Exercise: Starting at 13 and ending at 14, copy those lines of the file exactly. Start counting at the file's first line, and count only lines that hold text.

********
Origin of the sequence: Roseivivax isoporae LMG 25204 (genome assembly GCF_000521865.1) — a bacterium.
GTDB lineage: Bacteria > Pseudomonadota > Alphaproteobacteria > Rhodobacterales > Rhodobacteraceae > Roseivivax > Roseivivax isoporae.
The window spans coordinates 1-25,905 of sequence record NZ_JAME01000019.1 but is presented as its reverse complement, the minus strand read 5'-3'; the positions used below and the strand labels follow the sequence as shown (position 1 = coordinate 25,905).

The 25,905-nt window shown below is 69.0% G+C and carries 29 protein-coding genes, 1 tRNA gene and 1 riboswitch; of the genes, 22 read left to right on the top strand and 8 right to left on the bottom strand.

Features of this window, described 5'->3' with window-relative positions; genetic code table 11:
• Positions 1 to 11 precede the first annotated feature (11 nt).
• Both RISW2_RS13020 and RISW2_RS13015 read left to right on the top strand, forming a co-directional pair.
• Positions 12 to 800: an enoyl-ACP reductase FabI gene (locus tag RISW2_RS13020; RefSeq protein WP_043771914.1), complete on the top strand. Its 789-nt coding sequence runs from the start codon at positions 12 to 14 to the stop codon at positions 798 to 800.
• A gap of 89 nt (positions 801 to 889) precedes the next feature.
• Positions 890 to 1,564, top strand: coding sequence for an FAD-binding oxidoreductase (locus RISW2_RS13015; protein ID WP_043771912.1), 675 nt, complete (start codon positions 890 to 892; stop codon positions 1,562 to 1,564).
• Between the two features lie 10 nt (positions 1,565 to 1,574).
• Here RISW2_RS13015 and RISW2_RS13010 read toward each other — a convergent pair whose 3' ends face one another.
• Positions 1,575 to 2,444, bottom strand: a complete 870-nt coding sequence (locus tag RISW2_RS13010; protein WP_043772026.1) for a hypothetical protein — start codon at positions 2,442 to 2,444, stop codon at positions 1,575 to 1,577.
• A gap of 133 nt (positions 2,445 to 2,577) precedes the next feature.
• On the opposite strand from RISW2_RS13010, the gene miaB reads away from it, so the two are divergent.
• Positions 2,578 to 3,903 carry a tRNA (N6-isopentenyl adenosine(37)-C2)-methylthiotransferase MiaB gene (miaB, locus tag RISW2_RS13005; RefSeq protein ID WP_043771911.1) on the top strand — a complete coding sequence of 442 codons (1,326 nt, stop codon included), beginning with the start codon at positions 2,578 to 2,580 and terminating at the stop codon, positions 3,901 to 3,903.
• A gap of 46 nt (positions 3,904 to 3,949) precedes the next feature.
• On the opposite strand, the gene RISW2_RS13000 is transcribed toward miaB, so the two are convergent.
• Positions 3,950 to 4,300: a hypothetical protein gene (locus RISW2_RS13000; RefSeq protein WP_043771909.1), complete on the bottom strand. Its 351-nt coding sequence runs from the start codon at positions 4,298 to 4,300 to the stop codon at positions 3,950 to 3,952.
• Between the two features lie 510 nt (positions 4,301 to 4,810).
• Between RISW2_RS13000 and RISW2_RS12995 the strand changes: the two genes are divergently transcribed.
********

• Positions 1,575 to 2,444, bottom strand: a complete 870-nt coding sequence (locus tag RISW2_RS13010; protein WP_043772026.1) for a hypothetical protein — start codon at positions 2,442 to 2,444, stop codon at positions 1,575 to 1,577.
• A gap of 133 nt (positions 2,445 to 2,577) precedes the next feature.